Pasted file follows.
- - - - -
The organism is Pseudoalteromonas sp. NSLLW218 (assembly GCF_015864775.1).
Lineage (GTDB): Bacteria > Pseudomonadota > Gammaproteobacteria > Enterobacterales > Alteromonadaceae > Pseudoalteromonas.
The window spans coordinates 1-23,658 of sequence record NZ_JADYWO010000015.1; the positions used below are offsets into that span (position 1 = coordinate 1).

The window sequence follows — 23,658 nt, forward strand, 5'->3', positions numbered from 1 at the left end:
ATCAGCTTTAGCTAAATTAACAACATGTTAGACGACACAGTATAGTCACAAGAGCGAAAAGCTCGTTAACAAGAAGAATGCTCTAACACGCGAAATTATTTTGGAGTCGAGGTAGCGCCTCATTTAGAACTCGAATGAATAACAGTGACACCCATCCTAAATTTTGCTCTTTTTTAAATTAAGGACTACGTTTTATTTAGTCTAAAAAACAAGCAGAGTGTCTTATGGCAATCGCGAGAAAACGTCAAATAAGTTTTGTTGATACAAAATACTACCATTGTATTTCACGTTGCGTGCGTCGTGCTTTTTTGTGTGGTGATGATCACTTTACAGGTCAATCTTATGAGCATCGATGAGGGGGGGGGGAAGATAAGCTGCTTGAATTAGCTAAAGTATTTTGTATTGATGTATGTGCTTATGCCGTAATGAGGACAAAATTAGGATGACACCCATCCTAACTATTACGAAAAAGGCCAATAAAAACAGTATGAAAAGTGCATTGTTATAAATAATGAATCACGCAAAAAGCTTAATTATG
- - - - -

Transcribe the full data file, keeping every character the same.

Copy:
The organism is Pseudoalteromonas sp. NSLLW218 (assembly GCF_015864775.1).
Lineage (GTDB): Bacteria > Pseudomonadota > Gammaproteobacteria > Enterobacterales > Alteromonadaceae > Pseudoalteromonas.
The window spans coordinates 1-23,658 of sequence record NZ_JADYWO010000015.1; the positions used below are offsets into that span (position 1 = coordinate 1).

The window sequence follows — 23,658 nt, forward strand, 5'->3', positions numbered from 1 at the left end:
ATCAGCTTTAGCTAAATTAACAACATGTTAGACGACACAGTATAGTCACAAGAGCGAAAAGCTCGTTAACAAGAAGAATGCTCTAACACGCGAAATTATTTTGGAGTCGAGGTAGCGCCTCATTTAGAACTCGAATGAATAACAGTGACACCCATCCTAAATTTTGCTCTTTTTTAAATTAAGGACTACGTTTTATTTAGTCTAAAAAACAAGCAGAGTGTCTTATGGCAATCGCGAGAAAACGTCAAATAAGTTTTGTTGATACAAAATACTACCATTGTATTTCACGTTGCGTGCGTCGTGCTTTTTTGTGTGGTGATGATCACTTTACAGGTCAATCTTATGAGCATCGATGAGGGGGGGGGGAAGATAAGCTGCTTGAATTAGCTAAAGTATTTTGTATTGATGTATGTGCTTATGCCGTAATGAGGACAAAATTAGGATGACACCCATCCTAACTATTACGAAAAAGGCCAATAAAAACAGTATGAAAAGTGCATTGTTATAAATAATGAATCACGCAAAAAGCTTAATTATG